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The Gulf of Guinea is a hunting ground for pirates

Syphoning of oil from hijacked cargo ships, illegal fishing, trafficking rife along the 5,700-km coastal zone


THE Gulf of Guinea, where 17 seamen were abducted on Thursday when two merchant ships came under attack in Cameroonian waters, has in recent years become the epicentre of world maritime piracy.

The syphoning of oil from hijacked cargo ships, illegal fishing, trafficking of all kinds: the 5,700-kilometre coastal zone stretching from Senegal to Angola is a happy hunting ground for pirates.

It has upstaged the Gulf of Aden, where once rampant piracy has considerably diminished faced with the deployment of an international military armada.

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In 2018 in the Gulf of Guinea, attacks have more than doubled compared to 2017, according to the International Maritime Bureau (IMB), accounting for all six hijackings worldwide, 13 out of 18 ships fired upon and most kidnappings for ransom.

Pirates are now venturing out farther, often beyond territorial waters, and attacking a wider range of vessels, from fishing boats to larger carriers, according to the IMB.

However, attacks in the region appear to be in decline since the start of 2019 due to the deployment of more military ships.

Pirates operating off Nigeria, Togo and Benin are usually well-armed and violent. Sometimes they hijack ships for several days, long enough to loot the holds, attacking the crews who are less willing to sail in these waters.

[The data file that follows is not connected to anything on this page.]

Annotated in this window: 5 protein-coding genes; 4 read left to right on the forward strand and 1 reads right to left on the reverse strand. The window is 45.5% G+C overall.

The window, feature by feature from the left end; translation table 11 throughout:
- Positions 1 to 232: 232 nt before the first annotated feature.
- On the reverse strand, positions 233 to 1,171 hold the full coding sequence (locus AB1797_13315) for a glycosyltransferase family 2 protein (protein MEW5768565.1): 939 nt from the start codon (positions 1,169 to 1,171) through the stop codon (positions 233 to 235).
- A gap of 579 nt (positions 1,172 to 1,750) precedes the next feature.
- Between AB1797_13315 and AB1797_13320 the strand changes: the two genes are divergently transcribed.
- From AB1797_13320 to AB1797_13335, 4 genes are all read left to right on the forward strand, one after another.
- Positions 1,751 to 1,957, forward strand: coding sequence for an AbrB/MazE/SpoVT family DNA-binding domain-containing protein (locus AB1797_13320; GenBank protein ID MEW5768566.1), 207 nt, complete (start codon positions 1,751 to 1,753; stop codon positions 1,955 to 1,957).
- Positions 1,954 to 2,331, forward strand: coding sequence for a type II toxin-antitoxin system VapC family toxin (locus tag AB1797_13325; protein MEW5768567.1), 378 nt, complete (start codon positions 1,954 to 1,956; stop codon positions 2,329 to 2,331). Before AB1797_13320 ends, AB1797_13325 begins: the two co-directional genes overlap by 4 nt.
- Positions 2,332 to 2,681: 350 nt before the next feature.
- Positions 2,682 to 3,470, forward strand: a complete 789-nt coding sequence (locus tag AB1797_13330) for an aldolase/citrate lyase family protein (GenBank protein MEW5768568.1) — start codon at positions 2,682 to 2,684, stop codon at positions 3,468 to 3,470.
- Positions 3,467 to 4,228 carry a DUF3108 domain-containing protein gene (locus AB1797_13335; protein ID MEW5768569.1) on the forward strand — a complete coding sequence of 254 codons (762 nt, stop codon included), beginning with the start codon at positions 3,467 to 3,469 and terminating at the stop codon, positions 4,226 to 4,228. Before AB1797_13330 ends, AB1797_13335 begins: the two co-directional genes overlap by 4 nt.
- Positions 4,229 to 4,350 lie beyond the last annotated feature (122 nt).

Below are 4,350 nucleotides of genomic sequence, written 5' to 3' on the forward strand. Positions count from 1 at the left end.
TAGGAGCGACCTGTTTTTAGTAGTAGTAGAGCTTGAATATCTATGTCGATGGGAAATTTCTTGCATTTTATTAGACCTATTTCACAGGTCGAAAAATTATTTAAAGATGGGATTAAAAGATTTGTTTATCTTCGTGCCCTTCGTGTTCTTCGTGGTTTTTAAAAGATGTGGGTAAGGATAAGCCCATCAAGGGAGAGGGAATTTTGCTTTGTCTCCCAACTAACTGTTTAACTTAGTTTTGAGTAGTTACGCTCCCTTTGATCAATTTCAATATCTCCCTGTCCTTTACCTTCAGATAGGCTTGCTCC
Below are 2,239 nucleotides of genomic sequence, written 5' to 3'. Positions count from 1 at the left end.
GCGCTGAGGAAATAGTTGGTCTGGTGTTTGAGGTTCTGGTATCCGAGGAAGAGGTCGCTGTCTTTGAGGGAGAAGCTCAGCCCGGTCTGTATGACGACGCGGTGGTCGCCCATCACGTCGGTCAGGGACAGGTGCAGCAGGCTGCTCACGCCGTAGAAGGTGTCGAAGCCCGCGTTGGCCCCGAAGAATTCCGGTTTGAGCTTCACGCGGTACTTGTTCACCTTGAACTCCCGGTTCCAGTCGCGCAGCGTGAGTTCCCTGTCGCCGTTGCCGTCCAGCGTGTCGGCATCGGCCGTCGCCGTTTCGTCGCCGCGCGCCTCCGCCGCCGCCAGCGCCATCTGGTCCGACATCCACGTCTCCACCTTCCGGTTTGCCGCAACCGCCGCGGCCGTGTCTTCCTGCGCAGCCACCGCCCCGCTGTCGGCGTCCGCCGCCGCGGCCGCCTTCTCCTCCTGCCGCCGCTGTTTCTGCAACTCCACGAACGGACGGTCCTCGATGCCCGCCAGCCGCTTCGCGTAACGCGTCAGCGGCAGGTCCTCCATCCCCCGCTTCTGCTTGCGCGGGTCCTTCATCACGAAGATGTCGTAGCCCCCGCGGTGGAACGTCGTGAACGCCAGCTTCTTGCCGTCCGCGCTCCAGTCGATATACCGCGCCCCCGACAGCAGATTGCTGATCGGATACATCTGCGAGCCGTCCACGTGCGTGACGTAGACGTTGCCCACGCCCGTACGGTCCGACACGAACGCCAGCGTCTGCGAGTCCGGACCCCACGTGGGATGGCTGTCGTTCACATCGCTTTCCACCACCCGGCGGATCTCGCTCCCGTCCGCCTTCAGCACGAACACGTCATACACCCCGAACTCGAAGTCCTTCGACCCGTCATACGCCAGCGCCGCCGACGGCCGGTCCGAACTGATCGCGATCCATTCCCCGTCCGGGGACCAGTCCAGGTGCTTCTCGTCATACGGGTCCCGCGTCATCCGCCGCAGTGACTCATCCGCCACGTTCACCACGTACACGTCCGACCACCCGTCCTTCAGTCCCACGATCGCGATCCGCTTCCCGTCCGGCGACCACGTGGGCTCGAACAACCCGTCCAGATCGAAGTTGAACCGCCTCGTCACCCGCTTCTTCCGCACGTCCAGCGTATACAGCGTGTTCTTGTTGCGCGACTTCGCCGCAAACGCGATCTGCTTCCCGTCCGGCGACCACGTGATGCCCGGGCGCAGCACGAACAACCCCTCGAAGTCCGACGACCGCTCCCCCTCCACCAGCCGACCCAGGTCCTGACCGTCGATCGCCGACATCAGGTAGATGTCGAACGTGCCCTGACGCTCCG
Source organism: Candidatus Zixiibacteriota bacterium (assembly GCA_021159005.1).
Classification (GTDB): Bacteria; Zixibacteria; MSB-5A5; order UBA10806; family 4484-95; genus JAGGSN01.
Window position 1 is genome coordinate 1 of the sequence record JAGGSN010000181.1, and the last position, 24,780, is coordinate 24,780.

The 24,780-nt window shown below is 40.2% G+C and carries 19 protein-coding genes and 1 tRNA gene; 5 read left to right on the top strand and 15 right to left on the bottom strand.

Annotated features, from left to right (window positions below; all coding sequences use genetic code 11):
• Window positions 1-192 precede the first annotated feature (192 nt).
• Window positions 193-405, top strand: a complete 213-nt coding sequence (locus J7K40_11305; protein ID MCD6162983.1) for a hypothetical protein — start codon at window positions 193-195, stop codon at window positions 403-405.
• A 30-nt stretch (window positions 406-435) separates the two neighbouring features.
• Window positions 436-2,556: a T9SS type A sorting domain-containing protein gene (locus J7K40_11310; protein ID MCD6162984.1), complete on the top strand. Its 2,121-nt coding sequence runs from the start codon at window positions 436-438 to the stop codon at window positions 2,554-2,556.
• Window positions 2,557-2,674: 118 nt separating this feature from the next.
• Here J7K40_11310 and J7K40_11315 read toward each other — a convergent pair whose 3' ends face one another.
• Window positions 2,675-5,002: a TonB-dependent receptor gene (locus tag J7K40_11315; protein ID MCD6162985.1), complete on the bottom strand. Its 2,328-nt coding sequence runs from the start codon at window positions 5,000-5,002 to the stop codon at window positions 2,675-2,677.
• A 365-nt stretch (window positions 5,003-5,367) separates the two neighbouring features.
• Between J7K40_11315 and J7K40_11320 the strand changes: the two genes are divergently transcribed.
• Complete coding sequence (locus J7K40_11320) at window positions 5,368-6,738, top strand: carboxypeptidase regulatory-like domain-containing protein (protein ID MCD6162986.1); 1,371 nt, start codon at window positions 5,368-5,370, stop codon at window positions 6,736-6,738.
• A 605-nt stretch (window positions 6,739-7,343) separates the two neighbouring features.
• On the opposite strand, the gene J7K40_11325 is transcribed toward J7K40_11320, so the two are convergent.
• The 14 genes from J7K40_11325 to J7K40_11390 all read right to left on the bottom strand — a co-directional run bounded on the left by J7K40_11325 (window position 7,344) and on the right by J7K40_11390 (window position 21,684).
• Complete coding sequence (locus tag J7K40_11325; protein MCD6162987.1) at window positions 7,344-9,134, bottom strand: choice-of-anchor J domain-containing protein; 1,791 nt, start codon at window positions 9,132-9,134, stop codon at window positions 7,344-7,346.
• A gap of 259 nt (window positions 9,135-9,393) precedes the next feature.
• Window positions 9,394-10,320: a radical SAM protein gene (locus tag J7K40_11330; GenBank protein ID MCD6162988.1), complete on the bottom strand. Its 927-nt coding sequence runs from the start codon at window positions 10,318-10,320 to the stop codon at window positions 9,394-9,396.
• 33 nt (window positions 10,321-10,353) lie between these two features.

Others release them after a ransom is paid.

Earlier this month 10 Turkish sailors who had been kidnapped in July by gunmen off Nigeria were released. In May, an intervention by the military navy of Equatorial Guinea stopped 10 pirates who had attacked a Maltese-flagged vessel and released the 20 crew members.

Ghanaian Defence Minister Dominic Nitiwul in July said piracy in the Gulf was a "threat to all nations" as Africa endorsed a free trade agreement to boost exchange between African countries.

Piracy in the Gulf, home to Sub-Saharan Africa's two main oil producers Nigeria and Angola, has seriously disrupted this international shipping route and cost the global economy billions of dollars.

The 17 countries in the region, whose surveillance and maritime defence capabilities are limited and disparate, have been trying for several years to bolster their means of intervention and to put in place a closer regional collaboration, with the help of the United States and France. AFP